Rhode Island chef Eli Dunn returns to "Chopped" on Feb. 11, 2020.
Rhode Island chef Eli Dunn returns to "Chopped" on Feb. 11, 2020.

On his first “Chopped” appearance, Seekonk native Eli Dunn was handed yu choy, chicken schmaltz, Chinese tea eggs, quahogs — and 20 minutes to make an appetizer.

He made a Rhode Island-style clam chowder that knocked Martha Stewart’s socks off.

Dunn later opened another basket of mystery ingredients on the Food Network show, and within 30 minutes he’d made a Mexican chocolate ice cream with candied eggplant ricotta fritters.

The owner of Eli’s Kitchen in Warren, R.I., wowed all three judges — Stewart, Marcus Samuelsson, and Maneet Chauhan — winning a cool $10,000.

Dunn now heads back to the cooking competition series hosted by Ted Allen to compete in “Chopped Champions.” Dunn and 15 others will compete for $50,000. His episode airs Tuesday, Feb. 11, at 9 p.m. (He couldn’t tell us who the judges are.)


We caught up with Dunn while he was in the middle of a dinner rush — to feed his baby son. “I’ve got here some chickpeas and overcooked macaroni and cheese,” he said.

Q. So how did you get on “Chopped” the first time?

A. I got an e-mail from “Chopped,” and at first I was like, “Nah, this isn’t me,” but my staff talked me into it. So I started watching it, and realized: “Oh, this totally makes sense.” My style of cooking at the restaurant, we’re really good at taking a bunch of random things you’d throw away, like broccoli stems, and turning it into something delicious.

Q. What would you make out of broccoli stems?

A. We’d do a broccoli bisque. Take stems and cook them with aromatics, cream. Or you could put them in a Caesar salad. As a business and ethical decision, we like to use as much as possible. We try not to waste.

Q. Were you confident going back on “Chopped,” or nervous because it was the champions?


A. I was confident. I have a fairly active meditation life. I basically went to bed early the night before. I don’t drink. I woke up early and did some meditation and visualization. I was much more comfortable this time.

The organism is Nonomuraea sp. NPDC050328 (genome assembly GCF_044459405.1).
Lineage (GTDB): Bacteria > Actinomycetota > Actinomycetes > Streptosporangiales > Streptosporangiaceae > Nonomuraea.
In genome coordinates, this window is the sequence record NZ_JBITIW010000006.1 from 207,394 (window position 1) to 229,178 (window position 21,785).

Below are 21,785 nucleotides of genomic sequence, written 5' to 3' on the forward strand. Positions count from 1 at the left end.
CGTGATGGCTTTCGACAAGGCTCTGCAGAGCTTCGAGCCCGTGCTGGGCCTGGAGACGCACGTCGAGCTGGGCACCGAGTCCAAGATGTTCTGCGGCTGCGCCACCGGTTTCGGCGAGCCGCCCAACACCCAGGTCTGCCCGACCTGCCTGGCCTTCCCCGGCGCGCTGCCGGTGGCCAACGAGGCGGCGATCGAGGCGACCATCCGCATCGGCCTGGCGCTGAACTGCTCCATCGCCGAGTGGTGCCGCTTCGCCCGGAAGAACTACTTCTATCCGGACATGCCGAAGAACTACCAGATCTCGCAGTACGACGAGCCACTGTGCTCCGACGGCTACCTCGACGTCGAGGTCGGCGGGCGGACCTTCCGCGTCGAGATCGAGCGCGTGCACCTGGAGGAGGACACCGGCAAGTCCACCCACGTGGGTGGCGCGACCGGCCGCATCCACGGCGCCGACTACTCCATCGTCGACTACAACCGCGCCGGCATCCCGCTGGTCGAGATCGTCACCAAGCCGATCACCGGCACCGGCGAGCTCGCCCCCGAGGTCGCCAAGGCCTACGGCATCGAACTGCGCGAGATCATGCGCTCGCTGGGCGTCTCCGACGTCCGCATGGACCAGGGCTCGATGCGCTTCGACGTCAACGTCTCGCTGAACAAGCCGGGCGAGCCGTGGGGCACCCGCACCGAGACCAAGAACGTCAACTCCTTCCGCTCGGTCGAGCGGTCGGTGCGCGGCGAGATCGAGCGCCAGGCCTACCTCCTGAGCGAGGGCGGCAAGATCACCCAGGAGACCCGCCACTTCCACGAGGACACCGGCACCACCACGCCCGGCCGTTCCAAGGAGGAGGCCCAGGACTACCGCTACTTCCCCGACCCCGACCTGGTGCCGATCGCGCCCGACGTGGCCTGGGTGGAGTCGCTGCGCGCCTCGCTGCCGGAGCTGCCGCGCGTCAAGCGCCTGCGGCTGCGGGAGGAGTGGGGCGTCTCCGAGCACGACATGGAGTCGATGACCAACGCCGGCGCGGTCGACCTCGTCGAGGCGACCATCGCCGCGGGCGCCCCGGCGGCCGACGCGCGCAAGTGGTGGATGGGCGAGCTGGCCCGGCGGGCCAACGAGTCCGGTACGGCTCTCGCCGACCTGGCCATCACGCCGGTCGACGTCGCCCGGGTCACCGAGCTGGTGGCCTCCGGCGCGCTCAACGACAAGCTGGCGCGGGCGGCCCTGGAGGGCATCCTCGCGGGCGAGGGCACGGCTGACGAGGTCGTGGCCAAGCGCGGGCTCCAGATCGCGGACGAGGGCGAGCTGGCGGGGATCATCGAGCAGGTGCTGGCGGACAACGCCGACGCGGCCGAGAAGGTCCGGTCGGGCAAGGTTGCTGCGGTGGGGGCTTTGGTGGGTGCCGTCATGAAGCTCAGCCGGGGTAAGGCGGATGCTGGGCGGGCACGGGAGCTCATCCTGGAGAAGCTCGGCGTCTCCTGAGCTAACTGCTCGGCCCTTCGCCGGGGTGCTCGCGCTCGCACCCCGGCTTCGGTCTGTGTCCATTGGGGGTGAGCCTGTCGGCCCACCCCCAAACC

Q. Did you have a line out the door of your restaurant after your first episode?

A. Oh yeah. It was ridiculous. We finally came back to earth after Labor Day this year.

Q. You’ve been featured on another cooking show.

A. “Restaurant Impossible.” Essentially they reached out to me when they knew they’d be filming in town; they wanted to use my restaurant [as an example] to say, “Check out this new modern restaurant, with smaller plates and delicious food.” That was the angle, so of course I was like, “Yeah, I’d love to.”

Q. Right. What did you bring out for them?

A. I sent out our hits — our sweet chili cauliflower. Our crab and dill beignets — essentially a crab mascarpone and dill fritter coated in a beer-batter deep-fry. Our naan served with mango chutney, and our baked goat cheese.

Q. Your mother ran Phoebe’s Fish and Chips in Seekonk.

A. She’s Phoebe. She still comes to [Eli’s] and bakes desserts, so she’s still a part of my culinary world. She’s such an inspiration to me. I was literally born above the restaurant, in our apartment with a midwife. It was a wonderful way to grow up.


Q. You’ve said that you aren’t about impressing critics, that you aren’t a pretentious chef.

A. I don’t want to imply that wanting to impress critics makes you pretentious. What I meant was my food philosophy is to source responsibly, cook with love, share with others. The experience of being of service, of cooking for people — whether it’s a 5-year-old getting a kids’ burger, or Martha Stewart — it doesn’t really matter as long as people love the food. I’m not motivated by getting a James Beard award, or a Michelin star.

Q. What’s your favorite thing to make?

A. I really love dessert. I really love pastry — we make our own doughnuts. I have this fantasy that I could go on “The Great British Bake Off.” I’m neither British nor an amateur, so it will never happen. [Laughs.] But pastries are my secret passion.

Q. What’s something that’s your own recipe that you love?

A. I love brunch. This isn’t that exciting, but I really love our hash browns. I obsess about stuff like this. I experimented with hash brown recipes for the longest time, trying to get the perfect crispiness. Our hash browns are golden brown and crispy and flavorful.

Q. What’s your favorite dish on the Eli’s menu?

A. Our sweet chili cauliflower. It’s so good. It’s not my own recipe, so I don’t want to take much credit for it.

Interview was edited and condensed. Lauren Daley can be reached at ldaley33@gmail.com. Follow her on Twitter @laurendaley1.


Lauren Daley can be reached at ldaley33@gmail.com. Follow her on Twiiter @laurendaley1.